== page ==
Lunch was scrumptious as we all had the seafood bisque, which was filled with shrimp, scallops, and other seafood  and perfectly seasoned with a delightful bisque soup.
         After lunch, we were taken on the tour by Douglas, who is very enthusiastic in his speaking about the Farallon Dillon.  Inside the area where we had lunch is a huge room where we saw sea folklore just about everywhere we looked.  Large cups with the weatherbeaten faces of old sailors, fishing nets, sextants, portholes, old figureheads, carvings, heavy wooden tables and chairs.  And then up a flight of stairs took you to a group of rooms that you could pay for a night’s stay- all the rooms  were named after the phonetic alphabet- alpha, bravo, Charlie ,delta, echo, foxtrot, etc.  Some rooms were smaller and others were larger, but they all had an aura of days gone by. 

           Then, Douglas took us to another huge room which was around the side of the property which housed the remains of a ship that had sunk off the peninsula many years ago, which was very fascinating.  Some wonderful pieces were part of this collection, including photographs. 
            There is also a chapel on the grounds and tennis courts, where Yolanda Dillon, the owner, plays when she is there.  She was not there on the day that we went, although I would have very much liked to have met her if she had been there.  This splendid place is a must to see and have lunch, also.  We intend on taking Evelyn’s sister and brother when they visit in November.

As I have said in the past I make films, but I also watch films, here is a link to a film I watched recently and liked, check it out.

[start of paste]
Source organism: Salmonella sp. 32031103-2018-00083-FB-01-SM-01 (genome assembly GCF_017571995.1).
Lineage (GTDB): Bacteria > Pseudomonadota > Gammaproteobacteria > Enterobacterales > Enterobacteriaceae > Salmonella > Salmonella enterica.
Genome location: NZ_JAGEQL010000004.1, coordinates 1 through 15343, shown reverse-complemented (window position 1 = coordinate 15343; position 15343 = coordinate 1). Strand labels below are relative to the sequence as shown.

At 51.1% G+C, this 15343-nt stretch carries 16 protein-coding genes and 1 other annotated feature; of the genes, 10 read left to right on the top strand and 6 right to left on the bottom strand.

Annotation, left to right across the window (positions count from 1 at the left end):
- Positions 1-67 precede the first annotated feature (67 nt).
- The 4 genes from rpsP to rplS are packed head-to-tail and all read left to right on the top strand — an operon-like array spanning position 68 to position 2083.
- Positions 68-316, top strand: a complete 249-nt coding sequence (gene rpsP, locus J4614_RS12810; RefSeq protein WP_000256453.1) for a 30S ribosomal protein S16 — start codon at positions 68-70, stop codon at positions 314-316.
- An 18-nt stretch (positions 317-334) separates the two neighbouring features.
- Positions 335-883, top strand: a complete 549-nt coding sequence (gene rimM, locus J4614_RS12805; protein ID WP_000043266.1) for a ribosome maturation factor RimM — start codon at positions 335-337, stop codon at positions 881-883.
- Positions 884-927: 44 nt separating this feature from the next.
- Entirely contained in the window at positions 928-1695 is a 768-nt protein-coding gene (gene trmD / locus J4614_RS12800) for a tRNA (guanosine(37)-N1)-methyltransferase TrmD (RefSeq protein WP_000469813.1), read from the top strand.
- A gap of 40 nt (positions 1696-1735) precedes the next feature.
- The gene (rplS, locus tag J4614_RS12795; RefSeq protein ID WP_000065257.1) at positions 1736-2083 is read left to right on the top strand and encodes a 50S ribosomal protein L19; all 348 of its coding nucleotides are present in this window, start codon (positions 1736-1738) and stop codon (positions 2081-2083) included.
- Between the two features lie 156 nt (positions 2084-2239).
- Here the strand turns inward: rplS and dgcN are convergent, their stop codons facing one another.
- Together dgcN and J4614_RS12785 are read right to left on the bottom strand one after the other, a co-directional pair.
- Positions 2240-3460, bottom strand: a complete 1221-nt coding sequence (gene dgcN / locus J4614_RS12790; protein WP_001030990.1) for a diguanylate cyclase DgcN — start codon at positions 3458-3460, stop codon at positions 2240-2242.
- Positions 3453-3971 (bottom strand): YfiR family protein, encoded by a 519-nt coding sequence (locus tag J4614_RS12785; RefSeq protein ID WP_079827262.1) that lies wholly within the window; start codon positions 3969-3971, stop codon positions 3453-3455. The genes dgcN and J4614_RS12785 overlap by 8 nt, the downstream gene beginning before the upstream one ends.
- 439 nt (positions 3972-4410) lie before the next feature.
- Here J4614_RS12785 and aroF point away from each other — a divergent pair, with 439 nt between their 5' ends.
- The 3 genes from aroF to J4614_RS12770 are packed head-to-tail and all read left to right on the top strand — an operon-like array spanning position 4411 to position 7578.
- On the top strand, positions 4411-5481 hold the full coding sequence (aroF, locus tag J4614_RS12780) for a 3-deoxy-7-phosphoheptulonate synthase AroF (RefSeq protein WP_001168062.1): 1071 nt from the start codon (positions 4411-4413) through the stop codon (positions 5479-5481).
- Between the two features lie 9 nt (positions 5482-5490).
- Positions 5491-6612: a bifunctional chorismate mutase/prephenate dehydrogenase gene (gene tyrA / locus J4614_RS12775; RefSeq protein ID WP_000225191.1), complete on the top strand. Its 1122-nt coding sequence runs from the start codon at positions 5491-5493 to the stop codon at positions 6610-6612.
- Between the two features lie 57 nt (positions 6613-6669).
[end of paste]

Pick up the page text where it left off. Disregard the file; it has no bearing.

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This month

1929 was the year the US stock market collapsed, black Tuesday the beginning of the great depression. 

Born in 1921 this iconic name became part of US life during and after WW11 Bill Mauldin cartoonist. 


Saturday, 27 October 2012

Living the Life Ecuador coast


I last told you about a New Orleans Night at a new venue called The Bolero. Here is the skinny.
Evelyn and I met up with John and Randy and got to the club just after 6 pm. We were greeted by Kimberly; she handed out roses to the ladies and took the money from the men.
By the time we got to the place, there were a number of people there, around about 30 I would say, and there were people coming in behind us.
We mingled and made conversation with people we knew and people we did not know. There was quite a large crowd around the bar. However, the chatter at the bar was about the price of the drinks.
We found ourselves seating and continued to chat with people around us. As we entered, there was music playing from the disco above the dance floor. When we got to sit down, the volume of the music increased to the point where we had to raise our voices to be heard.
The music that was played in no way represented any style of music I knew from New Orleans. In fact, the only part of the evening that came from New Orleans was Randy and John.
In the email that I received the listed food was: chicken, beef, fish, shrimp, Jamaican rice, white rice,and three different salads.
The food came out and a line formed. As we neared the head of the line it became obvious that New Orleans was not on the menu. Also, the food was nice, but the chicken was under cooked.
There was no fish, shrimp, Jamaican rice, or three different salads.
We sat and ate the rest of the meal. Some ladies got up to dance, but for us the music was too loud and we moved to the door. Evelyn danced for a short time,but left the floor because of the too loud music.
The question is, would we go back?
The answer for us is wrapped in the fact that we felt short changed on the food, the place plays the music too loud and the drinks are very expensive. We have not paid that price for a drink in San Francisco, CA. ,so why would we pay it here?
Good luck with this venture, and look for a younger crowd with disposable income.

La Libertad Malecon 
The Restaurant El Tigre

After my last appointment at the dentist which lasted two hours, we left hungry and wanted to try the above named restaurant.
We entered and sat down at a table that could seat four. A man in a tee shirt came over with two menus and placed them on the table, left and came back several minutes later but did not stay to take our order.